I made a turn west and found an incredible extreme in Yuma.  Desolate.  Sand baked to concrete in 108-degree temps.  Wind farms, sun farms, RV parks, hellacious cross winds, no visible wildlife.  In stark contrast, there was deep blue water, but it was running in cement canals siphoning from the Colorado river.  All to be used for local agriculture or industry.  No longer feeding the Earth.  No longer reaching the Sea.

I continued on for a brief visit to the ocean, the absolute opposite of Yuma, and turned right this time heading back towards the center of the country.  With a slight divergence north, I was now in 40 to 60-degree temps, picturesque mountains, spring-fed streams, towering vegetation, wildlife on steroids.  Simply amazing.

Mid-world again, I find myself on an asphalt trail.  No longer the soft earth.  No longer the coating of dust on my boots.  It’s an old section of railway.  The lines defunct, the tracks were torn up and they were paved over.  There are many paths like this here and they’re all named after the railroad that used to glide down the missing rails.  The Great Western Trail, Blue River Rail Trail, Katy Trail, Rock Island Trail.  The list goes on.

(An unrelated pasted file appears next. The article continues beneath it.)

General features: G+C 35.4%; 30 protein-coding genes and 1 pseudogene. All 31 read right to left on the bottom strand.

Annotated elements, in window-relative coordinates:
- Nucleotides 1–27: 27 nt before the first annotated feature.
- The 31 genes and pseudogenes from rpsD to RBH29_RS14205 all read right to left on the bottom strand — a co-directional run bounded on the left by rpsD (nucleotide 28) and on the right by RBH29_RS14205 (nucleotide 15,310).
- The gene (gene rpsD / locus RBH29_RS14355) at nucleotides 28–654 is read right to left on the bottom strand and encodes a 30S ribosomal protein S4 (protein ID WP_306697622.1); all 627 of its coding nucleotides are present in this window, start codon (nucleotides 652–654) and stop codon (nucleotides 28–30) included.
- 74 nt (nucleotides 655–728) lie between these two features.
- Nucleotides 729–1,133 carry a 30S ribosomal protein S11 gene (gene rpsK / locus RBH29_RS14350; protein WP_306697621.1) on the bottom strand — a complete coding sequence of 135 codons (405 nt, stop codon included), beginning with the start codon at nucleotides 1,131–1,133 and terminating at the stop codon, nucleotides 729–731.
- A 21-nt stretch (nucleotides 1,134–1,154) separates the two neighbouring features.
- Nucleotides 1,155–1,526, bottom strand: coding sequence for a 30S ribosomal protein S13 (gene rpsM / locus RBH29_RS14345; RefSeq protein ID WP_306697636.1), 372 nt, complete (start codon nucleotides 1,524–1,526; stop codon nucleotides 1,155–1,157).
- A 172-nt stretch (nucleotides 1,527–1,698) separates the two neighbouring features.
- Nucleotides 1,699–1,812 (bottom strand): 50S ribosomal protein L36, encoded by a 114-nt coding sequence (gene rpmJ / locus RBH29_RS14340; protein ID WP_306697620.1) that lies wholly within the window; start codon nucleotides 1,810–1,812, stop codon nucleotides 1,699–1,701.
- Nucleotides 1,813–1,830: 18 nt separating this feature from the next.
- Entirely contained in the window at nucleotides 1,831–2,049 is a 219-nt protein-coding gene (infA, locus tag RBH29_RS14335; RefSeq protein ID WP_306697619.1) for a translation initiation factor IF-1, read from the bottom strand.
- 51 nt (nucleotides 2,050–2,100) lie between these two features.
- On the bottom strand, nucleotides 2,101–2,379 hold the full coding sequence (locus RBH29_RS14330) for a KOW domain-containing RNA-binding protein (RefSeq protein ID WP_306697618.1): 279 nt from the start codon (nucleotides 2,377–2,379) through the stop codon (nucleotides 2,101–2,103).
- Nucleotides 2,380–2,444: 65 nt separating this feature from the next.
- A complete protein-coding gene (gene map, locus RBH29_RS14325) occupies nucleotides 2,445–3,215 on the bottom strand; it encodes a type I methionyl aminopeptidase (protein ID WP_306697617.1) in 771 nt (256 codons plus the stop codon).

They’re hard on the feet, ankles and knees, but they can wind through some beautiful countryside and trace serpentine waterways.  But they’ll also be close to civilization.

One of the first contrasts I notice upon being back is the humidity.  I had been in the high desert, north and south – clean, crisp air – warm in the south, cool in the north.  The barren desert, with no trace of moisture.  And the coastal region, where gentle sea breezes moderate the air.  Here the humidity is so thick you could cut it with a machete.  I struggle to breathe, feeling a heavy weight on my chest. 

The high desert was full of wildlife, but it largely moved in silence.  Here the air is abuzz with birds and insects.  A constant hum, chirp or chattering.  Even the squirrels have something to say – clicking and barking.  Warding you off.  An angry wren gives its warning call when I get too close to its nest. 

The vegetation is radically different.  While both parts of the country share oaks, willows and sycamores, the varieties here are much larger.  Leaves can be ten times the size of those in the southwest.  So much more rainfall here to feed their roots, nourish their trunks, spread to their leaves.  They grow 65 to 85 feet tall, not 20 to 30.  A full-grown oak here can put 200 gallons of water into the air each day.  Respiration.  Humidification.  To come down as rain again later when icy winds in the upper atmosphere collide.